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Missouri’s manslaughter law

So… did you watch Who Do You Think You Are? last night?

The Legal Genealogist did.

MissouriIn a room with most of the 200 genealogists attending the Genealogical Research Institute of Pittsburgh.

Where else is a place going to break into cheers when a murder is mentioned? (Records. All those wonderful juicy records.)

And where else will people be yelling that if she’d just read the whole pension file, she’d have found out much more…?

And where else will students in the inaugural session of Law School for Genealogists immediately think to themselves, while they were watching the program, that they needed to “examine the statutes to figure out what constituted ‘manslaughter’ in 1843 Missouri”?1

Because, after all, we can’t possibly begin to decide if Martha Casto was justly convicted of manslaughter or not unless we know just what the elements of the crime were.

So… Could you find the definition of manslaughter in Missouri law in 1843?

Here are some hints.

Missouri’s statutes were revised and codified at least twice around the time of Martha Casto’s murder indictment in 1843:

• They were digested by the Eighth General Assembly in 1834-35 and the Revised Statutes produced by that effort were printed at the Argus Office in St. Louis in 1835.2

• They were also revised and digested by the Thirteenth General Assembly in 1844-45 and the Revised Statutes produced by that effort were printed for the State by J.W. Dougherty in St. Louis in 1845.3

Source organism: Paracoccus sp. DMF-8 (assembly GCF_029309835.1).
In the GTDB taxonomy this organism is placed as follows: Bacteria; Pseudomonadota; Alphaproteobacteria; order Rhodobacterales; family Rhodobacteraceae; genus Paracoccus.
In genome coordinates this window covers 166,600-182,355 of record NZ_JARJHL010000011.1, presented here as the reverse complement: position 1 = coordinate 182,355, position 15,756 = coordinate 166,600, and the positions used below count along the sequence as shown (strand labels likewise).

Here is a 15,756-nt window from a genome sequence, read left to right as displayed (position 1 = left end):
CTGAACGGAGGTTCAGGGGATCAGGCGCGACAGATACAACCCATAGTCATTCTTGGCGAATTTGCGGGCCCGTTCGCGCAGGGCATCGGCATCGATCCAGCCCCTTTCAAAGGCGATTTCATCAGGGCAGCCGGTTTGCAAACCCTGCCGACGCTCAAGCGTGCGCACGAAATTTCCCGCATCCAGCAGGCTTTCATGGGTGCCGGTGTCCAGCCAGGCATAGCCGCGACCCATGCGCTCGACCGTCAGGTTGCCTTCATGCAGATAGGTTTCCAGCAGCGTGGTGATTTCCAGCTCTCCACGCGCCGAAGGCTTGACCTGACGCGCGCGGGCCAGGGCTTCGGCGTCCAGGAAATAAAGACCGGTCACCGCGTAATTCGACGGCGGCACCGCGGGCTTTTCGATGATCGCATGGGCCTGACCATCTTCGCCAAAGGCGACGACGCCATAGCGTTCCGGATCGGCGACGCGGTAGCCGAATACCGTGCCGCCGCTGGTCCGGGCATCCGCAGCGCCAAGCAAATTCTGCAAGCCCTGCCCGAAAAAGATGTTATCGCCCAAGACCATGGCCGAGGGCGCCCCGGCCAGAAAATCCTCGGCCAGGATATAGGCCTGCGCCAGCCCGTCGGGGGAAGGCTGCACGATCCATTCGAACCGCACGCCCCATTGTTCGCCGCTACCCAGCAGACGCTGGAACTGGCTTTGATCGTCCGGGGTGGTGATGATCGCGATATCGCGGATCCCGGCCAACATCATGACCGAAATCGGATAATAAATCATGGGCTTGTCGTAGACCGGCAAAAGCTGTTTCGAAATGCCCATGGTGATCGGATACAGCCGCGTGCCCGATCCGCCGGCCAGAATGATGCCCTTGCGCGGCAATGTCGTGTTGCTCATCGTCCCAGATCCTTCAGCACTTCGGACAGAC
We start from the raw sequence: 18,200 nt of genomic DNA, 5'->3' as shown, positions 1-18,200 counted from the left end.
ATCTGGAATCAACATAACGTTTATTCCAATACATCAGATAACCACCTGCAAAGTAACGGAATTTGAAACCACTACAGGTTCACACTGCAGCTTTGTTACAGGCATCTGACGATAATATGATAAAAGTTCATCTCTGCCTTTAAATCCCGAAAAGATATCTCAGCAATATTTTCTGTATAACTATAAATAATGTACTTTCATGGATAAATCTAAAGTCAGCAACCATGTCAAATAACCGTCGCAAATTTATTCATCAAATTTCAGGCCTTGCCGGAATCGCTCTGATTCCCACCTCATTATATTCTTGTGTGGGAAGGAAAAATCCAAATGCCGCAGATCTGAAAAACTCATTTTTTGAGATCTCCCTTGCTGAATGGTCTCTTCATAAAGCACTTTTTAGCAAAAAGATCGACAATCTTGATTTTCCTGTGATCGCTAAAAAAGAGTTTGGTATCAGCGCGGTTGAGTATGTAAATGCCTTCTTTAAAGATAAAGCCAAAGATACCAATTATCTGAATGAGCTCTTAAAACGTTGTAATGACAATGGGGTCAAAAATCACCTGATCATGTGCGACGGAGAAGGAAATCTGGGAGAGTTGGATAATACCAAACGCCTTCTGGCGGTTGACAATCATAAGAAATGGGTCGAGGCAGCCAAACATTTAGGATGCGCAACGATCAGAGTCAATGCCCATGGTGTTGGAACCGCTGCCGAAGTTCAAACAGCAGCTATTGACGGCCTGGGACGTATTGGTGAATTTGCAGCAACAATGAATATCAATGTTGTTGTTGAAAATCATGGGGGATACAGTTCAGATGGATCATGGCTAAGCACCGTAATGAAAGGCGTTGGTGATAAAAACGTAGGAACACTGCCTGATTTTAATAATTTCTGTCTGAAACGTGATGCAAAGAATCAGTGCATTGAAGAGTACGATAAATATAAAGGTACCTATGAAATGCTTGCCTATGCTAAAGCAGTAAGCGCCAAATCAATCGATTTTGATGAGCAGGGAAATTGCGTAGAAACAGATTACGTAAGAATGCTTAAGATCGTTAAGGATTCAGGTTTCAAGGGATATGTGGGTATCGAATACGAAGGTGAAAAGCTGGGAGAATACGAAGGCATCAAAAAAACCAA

So if you find both of those, and you find the definition of first degree manslaughter there, I have two questions for you:

1. What was the definition of first degree manslaughter in 1843, when Martha Casto was convicted of that crime?

2. Do you think she was guilty of first degree manslaughter?


SOURCES

  1. Cari Taplin, status update, 23 July 2014, Facebook (http://www.facebook.com : accessed 24 July 2014).
  2. Revised Statutes of the State of Missouri (St. Louis : Missouri General Assembly, 1835). And no, I’m not going to tell you exactly where you can find this online. Do your homework, class.
  3. The Revised Statutes of the State of Missouri (St. Louis : Missouri General Assembly, 1845). And no, I’m not going to tell you exactly where you can find this online, either.
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